The pair of Devon Toews and Scott Mayfield gets about the same amount of ice as Nick Leddy and Andy Greene. The latter two haven’t been on the ice for a single even-strength goal against in these playoffs, with Greene doing a strong job of filling in for the injured Johnny Boychuk. Leddy doesn’t put up the offensive numbers he used to, but he does a bit of everything for the Islanders and is a veteran of 89 playoff games.
Toews, who the Isles drafted with a pick acquired from Philly, was late to break into the NHL but is emerging as a talented offensive defenseman. He got more power-play ice time this season than anyone, even Pulock. Mayfield makes up the defense-minded half of that pairing and gets a ton of penalty kill time alongside Pelech. The Islanders might also get Boychuk back for this series.
The bottom line for the Islanders’ defense corps is this: Semyon Varlamov hasn’t faced 30 or more shots a single time in these playoffs.
The Flyers play a similarly stingy defensive game, allowing only three more goals than the Islanders did in 2019-20. Philadelphia’s defence is a little younger, but both teams have only two defenders over 30.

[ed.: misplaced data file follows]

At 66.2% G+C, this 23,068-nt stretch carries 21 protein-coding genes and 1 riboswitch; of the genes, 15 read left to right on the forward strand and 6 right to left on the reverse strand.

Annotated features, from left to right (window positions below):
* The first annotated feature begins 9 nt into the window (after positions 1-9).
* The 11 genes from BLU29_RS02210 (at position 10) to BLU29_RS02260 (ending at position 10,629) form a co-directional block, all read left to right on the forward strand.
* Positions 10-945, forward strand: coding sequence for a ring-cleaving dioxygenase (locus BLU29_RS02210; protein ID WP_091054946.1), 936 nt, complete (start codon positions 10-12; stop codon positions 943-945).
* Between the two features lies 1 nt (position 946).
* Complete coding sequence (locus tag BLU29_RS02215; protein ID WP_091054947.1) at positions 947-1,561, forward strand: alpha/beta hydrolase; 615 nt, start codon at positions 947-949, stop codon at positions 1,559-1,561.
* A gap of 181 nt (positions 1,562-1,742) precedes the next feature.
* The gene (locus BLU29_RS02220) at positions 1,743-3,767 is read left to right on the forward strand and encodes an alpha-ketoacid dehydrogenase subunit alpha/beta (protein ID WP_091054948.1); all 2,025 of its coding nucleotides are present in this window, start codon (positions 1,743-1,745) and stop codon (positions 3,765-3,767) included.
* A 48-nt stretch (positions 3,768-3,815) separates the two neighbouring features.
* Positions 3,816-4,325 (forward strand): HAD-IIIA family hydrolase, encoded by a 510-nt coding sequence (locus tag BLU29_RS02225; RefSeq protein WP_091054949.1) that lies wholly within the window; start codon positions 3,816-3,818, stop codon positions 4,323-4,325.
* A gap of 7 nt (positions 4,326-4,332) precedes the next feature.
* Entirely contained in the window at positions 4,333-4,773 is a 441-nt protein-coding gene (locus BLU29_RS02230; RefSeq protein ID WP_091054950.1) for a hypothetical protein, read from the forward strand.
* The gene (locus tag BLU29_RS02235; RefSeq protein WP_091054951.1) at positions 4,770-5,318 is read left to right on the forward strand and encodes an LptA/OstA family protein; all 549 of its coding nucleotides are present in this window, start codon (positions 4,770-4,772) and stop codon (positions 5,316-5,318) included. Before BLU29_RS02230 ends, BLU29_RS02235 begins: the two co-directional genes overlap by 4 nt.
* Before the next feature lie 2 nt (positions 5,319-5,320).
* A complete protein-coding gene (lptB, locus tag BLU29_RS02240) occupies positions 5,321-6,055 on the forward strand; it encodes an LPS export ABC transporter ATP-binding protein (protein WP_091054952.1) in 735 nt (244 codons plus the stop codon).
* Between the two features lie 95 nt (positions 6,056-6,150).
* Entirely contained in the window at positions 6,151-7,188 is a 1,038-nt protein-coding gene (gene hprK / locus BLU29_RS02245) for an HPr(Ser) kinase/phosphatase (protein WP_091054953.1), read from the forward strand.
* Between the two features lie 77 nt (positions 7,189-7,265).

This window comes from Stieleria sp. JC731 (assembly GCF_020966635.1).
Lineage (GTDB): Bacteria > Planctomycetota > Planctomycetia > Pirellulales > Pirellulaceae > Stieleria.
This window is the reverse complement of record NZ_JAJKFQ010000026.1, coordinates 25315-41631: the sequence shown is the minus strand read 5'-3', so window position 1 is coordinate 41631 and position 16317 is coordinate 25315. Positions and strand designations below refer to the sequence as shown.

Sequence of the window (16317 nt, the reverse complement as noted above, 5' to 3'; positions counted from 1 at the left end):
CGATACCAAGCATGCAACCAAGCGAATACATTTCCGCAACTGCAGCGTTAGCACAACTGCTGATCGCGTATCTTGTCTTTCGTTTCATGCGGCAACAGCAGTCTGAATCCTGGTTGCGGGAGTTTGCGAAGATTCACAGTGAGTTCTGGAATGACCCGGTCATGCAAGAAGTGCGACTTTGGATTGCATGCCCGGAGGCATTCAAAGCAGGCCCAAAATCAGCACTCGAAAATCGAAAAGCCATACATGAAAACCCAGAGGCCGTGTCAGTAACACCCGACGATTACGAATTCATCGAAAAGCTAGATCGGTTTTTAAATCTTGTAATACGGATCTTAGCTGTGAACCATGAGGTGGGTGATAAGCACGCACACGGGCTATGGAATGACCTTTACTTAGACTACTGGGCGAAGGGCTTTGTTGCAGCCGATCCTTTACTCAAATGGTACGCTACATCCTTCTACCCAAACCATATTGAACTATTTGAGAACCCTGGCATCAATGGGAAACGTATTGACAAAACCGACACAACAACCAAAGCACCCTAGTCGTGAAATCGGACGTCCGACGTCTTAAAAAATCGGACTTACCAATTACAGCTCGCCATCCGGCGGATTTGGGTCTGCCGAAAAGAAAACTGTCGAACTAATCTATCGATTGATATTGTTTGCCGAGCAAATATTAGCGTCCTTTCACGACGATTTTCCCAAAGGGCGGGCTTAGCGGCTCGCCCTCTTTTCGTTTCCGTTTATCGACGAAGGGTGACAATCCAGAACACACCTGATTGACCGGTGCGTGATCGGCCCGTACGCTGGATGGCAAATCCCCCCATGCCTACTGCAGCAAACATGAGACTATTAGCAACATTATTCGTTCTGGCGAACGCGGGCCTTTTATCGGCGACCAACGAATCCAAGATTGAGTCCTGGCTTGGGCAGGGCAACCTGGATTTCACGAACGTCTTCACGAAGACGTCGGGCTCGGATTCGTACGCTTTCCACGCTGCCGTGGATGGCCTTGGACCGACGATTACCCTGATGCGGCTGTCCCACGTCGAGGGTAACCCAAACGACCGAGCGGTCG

Varlamov vs. Hart: Goaltending a Big Factor
Varlamov had a solid regular season, matching Carter Hart’s .914 save percentage (SV%) with a 2.62 goals-against average (GAA), but he has been exceptional in the postseason. The team in front of him ensures he doesn’t have a heavy workload, but Varlamov has held up his end of the bargain too with a .934 SV% and a 1.67 GAA. In nine games, he’s only given up three goals twice and finished the Capitals series with a shutout in Game 5.
The Islanders platooned starts between Varlamov and Thomas Greiss this season, and the German backup isn’t a bad option, either, if Trotz has to turn to him. Greiss is only one year removed from posting a top-five save percentage in the league.
We saw some good and bad from Hart against the Canadiens, but more of the good. He frustrated them to no end in Games 3 and 4 with back-to-back shutouts, a huge factor in the Flyers taking a stranglehold on the series. But he allowed four goals apiece in two other games. This series could definitely be decided by the play of the two puck-stoppers.
Behind the benches, Trotz and Vigneault are both veteran coaches with a lot of success in the NHL. You can be sure they’ll have their boys ready to go Monday night. The Flyers have their work cut out for them, but no one ever said winning the Stanley Cup was easy.